In New York State, birds (n = 693 observations) foraged in shallow pools 26% of the time, compared to this microhabitat's 5% coverage of study area. The use/coverage ratio of pannes was 26/20; new-growth Spartina alterniflora: 24/57; mixed grasses (medium-height S. alterniflora and salt meadow grasses [saltgrass and Spartina patens]): 21/6; Phragmites: 2/8; wrack: 1/2; salt meadow grasses: 1/3 (123).
Food Capture and Consumption
Long, stout bill is partly adapted to probing mud; strong, large foot adapted for clinging to upright stems of grass and for running over mud (151, 152, 153, 154). Most common foraging mode is walking on ground, gleaning arthropods from surrounding vegetation, usually by attacking prey that can be reached by extending neck or by lunging short distances. Individuals walking on ground also probe and peck mud or whatever surface they are walking on. May chase elusive items. Rate of movement on ground about 2.8 m/min; average duration of stop 4.2 s (155).
Less frequently, birds forage above ground, slowly hopping or climbing through grass, gleaning as they move. Birds perched above ground also glean surrounding vegetation or snap at items in air; rarely hover or hawk flying prey. In New York, gleaning vegetation accounted for 35% of 282 observed foraging movements, whereas gleaning or probing mud was used 38% of time, gleaning wrack 11%, gleaning or probing water 10%, hovering or aerial hawking 4%, and chasing or lunging 2% (3). Food search rarely involves use of bilateral scratch (both feet employed in unison) in the field to displace fibrous litter (156), but used more often in captivity (157). In fall, often forages in loose groups that congregate in patches of tall Spartina alterniflora. Birds perch on seed heads and remove individual seeds directly from plant. Seeds also gleaned from ground. Spiders and seed-eating bugs (Lygaeidae) are captured in seed heads.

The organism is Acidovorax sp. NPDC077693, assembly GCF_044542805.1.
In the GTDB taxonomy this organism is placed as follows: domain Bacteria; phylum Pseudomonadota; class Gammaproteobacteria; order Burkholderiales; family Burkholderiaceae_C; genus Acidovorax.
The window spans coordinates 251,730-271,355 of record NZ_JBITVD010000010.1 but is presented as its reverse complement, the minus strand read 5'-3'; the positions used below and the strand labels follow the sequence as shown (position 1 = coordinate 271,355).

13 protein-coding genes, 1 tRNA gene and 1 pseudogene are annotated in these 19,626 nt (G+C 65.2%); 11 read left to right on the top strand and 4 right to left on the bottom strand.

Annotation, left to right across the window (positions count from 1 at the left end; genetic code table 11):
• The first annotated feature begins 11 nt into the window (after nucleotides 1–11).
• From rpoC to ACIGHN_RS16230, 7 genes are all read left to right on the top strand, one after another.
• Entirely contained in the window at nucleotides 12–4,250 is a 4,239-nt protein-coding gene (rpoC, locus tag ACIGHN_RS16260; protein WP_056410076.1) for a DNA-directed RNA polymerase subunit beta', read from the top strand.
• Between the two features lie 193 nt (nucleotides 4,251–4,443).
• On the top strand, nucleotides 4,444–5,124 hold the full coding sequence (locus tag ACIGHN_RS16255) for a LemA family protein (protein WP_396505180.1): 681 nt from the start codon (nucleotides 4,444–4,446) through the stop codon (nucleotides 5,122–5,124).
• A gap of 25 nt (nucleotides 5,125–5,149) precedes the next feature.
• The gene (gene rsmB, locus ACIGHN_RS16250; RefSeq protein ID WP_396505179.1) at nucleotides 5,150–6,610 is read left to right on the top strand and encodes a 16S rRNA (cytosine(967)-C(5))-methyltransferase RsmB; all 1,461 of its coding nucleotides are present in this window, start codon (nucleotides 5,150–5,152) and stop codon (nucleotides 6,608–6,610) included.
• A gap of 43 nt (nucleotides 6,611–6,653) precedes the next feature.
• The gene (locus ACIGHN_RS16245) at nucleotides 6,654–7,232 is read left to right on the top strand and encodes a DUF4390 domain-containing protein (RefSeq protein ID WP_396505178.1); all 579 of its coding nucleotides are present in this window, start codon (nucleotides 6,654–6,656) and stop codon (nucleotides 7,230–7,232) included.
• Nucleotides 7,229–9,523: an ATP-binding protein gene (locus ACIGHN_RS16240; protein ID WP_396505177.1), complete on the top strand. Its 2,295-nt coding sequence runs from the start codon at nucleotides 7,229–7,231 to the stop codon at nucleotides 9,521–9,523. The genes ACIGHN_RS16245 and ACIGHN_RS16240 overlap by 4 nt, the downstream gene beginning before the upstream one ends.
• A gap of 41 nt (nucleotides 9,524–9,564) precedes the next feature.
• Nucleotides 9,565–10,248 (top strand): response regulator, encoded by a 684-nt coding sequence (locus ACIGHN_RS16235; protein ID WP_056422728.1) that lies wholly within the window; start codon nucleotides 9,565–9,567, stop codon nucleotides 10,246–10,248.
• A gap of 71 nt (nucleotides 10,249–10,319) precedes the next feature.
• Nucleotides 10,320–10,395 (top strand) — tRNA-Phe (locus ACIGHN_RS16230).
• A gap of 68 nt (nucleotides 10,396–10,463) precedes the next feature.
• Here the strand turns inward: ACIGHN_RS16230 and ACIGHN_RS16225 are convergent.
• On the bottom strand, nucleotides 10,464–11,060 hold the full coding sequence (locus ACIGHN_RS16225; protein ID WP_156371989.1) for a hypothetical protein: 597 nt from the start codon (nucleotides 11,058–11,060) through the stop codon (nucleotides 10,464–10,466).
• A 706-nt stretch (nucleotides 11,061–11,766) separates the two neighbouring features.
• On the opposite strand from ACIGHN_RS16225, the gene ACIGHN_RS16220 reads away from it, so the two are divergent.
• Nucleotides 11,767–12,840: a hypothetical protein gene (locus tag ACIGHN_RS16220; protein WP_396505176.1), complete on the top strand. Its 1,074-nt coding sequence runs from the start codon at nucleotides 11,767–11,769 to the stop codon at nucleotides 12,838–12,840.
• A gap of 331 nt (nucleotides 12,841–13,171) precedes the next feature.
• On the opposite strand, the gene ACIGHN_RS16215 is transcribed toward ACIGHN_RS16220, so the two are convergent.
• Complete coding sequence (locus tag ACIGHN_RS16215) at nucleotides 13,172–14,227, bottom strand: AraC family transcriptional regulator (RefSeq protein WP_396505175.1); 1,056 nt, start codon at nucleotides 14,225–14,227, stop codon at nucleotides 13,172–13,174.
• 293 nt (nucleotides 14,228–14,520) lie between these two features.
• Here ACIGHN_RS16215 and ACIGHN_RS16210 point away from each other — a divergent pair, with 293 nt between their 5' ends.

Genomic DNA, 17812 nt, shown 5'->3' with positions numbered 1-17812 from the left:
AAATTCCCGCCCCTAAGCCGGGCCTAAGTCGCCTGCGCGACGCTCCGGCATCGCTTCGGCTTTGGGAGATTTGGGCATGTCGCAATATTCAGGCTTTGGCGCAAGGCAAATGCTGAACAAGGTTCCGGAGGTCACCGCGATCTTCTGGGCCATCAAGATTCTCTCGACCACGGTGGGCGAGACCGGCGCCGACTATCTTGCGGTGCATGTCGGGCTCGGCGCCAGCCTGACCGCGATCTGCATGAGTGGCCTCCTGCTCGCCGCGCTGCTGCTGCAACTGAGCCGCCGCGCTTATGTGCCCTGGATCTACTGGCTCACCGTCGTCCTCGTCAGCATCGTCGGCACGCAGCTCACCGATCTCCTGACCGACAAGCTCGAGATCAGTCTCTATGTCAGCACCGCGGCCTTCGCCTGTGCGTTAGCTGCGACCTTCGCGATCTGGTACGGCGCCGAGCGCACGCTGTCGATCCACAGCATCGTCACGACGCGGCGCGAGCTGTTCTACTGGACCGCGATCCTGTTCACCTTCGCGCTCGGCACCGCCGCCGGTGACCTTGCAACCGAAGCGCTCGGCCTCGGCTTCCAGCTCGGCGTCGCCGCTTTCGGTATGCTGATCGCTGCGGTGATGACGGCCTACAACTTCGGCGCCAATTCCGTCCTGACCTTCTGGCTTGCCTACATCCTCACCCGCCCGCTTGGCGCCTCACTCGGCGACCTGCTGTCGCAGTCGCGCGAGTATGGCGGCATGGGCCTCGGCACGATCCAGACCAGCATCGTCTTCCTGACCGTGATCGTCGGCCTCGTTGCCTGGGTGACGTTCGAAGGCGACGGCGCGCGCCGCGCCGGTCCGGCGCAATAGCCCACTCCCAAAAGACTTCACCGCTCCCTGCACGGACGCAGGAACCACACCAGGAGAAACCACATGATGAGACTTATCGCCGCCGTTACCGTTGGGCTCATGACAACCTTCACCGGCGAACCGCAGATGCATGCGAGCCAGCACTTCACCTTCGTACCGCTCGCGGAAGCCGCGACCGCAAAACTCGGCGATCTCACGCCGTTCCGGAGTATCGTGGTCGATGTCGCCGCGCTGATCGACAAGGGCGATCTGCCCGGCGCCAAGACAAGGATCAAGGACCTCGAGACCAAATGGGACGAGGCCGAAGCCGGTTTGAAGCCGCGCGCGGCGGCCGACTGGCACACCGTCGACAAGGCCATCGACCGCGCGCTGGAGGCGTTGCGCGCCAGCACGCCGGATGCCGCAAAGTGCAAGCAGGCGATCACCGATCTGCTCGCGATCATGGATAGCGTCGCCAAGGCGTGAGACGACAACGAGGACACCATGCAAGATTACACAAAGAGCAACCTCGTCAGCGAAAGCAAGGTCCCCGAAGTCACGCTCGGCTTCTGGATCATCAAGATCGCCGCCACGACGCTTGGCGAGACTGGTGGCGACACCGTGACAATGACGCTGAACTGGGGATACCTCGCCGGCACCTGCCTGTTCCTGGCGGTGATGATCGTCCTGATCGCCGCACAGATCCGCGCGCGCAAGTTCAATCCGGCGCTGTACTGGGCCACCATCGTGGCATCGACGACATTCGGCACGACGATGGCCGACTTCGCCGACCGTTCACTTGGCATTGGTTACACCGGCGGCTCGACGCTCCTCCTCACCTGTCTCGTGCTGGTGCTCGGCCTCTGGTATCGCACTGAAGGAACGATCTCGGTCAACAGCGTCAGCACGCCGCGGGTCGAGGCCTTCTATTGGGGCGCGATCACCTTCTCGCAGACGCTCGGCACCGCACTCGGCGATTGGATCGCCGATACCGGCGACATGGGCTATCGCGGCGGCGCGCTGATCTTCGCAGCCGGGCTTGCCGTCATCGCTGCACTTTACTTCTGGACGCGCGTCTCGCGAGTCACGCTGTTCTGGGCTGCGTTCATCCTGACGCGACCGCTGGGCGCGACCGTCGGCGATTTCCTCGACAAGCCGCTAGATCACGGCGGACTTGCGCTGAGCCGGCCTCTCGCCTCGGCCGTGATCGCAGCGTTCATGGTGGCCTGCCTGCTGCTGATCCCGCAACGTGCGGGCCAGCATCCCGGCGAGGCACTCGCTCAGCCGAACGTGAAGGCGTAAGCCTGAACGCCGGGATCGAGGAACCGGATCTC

Major Food Items
Stomach contents based on data from the U.S. Fish and Wildlife Service, Office of Migratory Bird Management (hereafter, USFWS data) indicated that relatively few arthropod groups are used. For birds taken in May–October, the most important groups were fly (Diptera) larvae, adult and larval moths (Lepidoptera, primarily Noctuidae), spiders (Lysosidae, wolf spiders), bugs (Cicadellidae, leafhoppers), and Orthoptera (Acrididae, short-horned grasshoppers and Grylloidea, crickets). The composition of adult diets reported here is similar to that of nestlings in New York (158). Compared to Saltmarsh Sparrow (Ammospiza caudacuta) collected at same time in New York, few amphipods (Amphipoda, Orchestia grillus) were taken by Seaside Sparrow (see also Judd ), reflecting the tendency of the latter species to feed primarily in habitat dominated by Spartina alterniflora and the former to also forage in supratidal saltmeadows (S. patens and Distichlis spicata), where amphipods dominate around bases of grasses (149). Diets of the two species are similar otherwise with smaller differences in detail (123).